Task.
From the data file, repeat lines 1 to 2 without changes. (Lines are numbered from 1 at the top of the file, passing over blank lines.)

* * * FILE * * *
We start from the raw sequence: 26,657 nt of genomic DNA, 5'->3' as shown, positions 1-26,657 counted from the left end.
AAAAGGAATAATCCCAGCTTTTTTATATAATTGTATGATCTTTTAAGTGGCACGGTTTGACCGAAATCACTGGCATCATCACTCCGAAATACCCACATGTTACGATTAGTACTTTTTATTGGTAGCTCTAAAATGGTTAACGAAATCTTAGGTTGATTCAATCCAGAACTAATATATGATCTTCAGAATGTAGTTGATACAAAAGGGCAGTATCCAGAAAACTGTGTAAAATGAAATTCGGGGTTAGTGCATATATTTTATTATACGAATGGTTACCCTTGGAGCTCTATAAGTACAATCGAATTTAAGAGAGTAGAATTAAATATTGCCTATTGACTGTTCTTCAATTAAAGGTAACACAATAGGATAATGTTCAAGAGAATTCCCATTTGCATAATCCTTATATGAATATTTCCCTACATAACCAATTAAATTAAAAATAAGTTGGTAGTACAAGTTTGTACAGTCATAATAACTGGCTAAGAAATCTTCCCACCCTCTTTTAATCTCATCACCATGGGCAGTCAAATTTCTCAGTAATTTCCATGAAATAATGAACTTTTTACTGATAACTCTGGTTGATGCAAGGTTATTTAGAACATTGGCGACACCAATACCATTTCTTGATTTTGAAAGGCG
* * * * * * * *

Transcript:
We start from the raw sequence: 26,657 nt of genomic DNA, 5'->3' as shown, positions 1-26,657 counted from the left end.
AAAAGGAATAATCCCAGCTTTTTTATATAATTGTATGATCTTTTAAGTGGCACGGTTTGACCGAAATCACTGGCATCATCACTCCGAAATACCCACATGTTACGATTAGTACTTTTTATTGGTAGCTCTAAAATGGTTAACGAAATCTTAGGTTGATTCAATCCAGAACTAATATATGATCTTCAGAATGTAGTTGATACAAAAGGGCAGTATCCAGAAAACTGTGTAAAATGAAATTCGGGGTTAGTGCATATATTTTATTATACGAATGGTTACCCTTGGAGCTCTATAAGTACAATCGAATTTAAGAGAGTAGAATTAAATATTGCCTATTGACTGTTCTTCAATTAAAGGTAACACAATAGGATAATGTTCAAGAGAATTCCCATTTGCATAATCCTTATATGAATATTTCCCTACATAACCAATTAAATTAAAAATAAGTTGGTAGTACAAGTTTGTACAGTCATAATAACTGGCTAAGAAATCTTCCCACCCTCTTTTAATCTCATCACCATGGGCAGTCAAATTTCTCAGTAATTTCCATGAAATAATGAACTTTTTACTGATAACTCTGGTTGATGCAAGGTTATTTAGAACATTGGCGACACCAATACCATTTCTTGATTTTGAAAGGCG